The U.S.D.A.’s first crop update for the 2015 growing season says nearly 75-percent of Iowa’s cropland has adequate-to-surplus soil moisture.
It also finds almost one-third of the state’s fields are short-to-very short of moisture for the upcoming growing season. Iowa State University agronomist Aaron Saeugling, who covers 14 southwest Iowa counties, says many Iowa farmers are starting their field work in preparation for planting.
“We’ve been busy applying fertilizer this spring,” Saeugling says. “A little bit of tillage, very little seeding has occurred at this point in the growing season. As moisture goes, I would say this is one of the drier springs that we have experienced here as of late, although the forecast is for precipitation all week, so hopefully we can get some measureable precipitation out of that.”
Joel DeJong, a field agronomist with the Iowa State University Extension based in Le Mars in northwest Iowa, says the dry conditions during March helped many growers to check off their pre-planting chores.
“We had a lot of manure to haul because we froze so early last fall, so, we’re getting quite a bit of manure hauled,” DeJong says. “There’s some fertilizer being applied and they’re taking advantage of the opportunity. The soil conditions, most people tell me right now, are really pretty good for getting that done.”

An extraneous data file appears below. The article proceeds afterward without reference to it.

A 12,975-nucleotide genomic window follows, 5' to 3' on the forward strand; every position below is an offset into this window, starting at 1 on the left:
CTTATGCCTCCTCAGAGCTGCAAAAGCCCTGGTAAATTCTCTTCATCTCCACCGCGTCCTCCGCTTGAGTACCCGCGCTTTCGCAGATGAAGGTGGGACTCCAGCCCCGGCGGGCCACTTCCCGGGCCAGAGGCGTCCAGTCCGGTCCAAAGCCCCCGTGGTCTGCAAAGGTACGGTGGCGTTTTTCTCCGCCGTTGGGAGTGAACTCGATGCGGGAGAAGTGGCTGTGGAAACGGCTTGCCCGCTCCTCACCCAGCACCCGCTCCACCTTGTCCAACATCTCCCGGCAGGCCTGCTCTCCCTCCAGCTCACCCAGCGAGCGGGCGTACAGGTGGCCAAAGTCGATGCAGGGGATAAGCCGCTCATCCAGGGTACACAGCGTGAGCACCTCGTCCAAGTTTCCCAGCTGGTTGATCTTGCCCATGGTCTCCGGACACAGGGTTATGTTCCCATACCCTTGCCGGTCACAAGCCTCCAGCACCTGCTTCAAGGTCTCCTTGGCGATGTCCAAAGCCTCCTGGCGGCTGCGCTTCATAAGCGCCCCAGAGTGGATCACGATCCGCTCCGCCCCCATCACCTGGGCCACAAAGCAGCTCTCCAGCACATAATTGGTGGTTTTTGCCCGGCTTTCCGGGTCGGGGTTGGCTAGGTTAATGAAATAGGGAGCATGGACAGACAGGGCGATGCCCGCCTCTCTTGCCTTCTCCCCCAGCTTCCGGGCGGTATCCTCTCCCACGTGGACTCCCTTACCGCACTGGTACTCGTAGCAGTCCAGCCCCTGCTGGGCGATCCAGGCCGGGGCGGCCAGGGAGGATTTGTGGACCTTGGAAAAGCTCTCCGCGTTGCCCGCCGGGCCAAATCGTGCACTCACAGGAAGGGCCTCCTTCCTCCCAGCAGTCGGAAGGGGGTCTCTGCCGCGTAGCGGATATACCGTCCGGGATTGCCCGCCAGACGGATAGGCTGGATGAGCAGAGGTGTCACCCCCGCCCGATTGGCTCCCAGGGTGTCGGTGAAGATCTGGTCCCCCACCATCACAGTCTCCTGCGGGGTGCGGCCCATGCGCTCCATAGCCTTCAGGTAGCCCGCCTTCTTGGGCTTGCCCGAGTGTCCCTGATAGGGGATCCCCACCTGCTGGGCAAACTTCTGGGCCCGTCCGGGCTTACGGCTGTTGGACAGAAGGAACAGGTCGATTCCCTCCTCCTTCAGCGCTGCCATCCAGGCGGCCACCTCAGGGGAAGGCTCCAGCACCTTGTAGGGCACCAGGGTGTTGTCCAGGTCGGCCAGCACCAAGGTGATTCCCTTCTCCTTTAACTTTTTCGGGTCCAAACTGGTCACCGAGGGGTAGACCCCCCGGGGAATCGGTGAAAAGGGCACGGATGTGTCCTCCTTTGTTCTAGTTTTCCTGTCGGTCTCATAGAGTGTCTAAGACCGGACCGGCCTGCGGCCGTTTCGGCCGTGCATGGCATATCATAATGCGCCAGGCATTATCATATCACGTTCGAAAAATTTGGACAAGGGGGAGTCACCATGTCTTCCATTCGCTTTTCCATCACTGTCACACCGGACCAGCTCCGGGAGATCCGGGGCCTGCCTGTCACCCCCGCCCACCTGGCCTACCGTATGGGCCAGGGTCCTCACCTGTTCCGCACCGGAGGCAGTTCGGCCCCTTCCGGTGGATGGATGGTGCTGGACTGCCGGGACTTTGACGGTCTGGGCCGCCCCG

DeJong says a little rain could help, but soil conditions are okay. “The subsoil moisture actually for most of northwest Iowa last fall was pretty good,” DeJong says. “The surface was dry but the subsoil was pretty good, except as you get close to the Minnesota border. Those areas, the eastern half of Lyon County as you head east of the Okoboji region, that was actually below normal.” He says he’s optimistic about the chances of growers getting the needed moisture to recharge the soil once they begin seeding.
“Our top five feet of soil in this region can hold about ten and a half inches of water,” DeJong says. “We were at around seven to eight inches on the first of November last year. The true moisture need for the crop doesn’t kick up until we get into mid-June and the corn plant’s starting, as far as that subsoil moisture.” Right after planting, he says farmers will need water to re-wet that top surface so the seeds will get started and get those root systems growing down to where that water is stored.
(Reporting by Jerry Oster, WNAX, Yankton)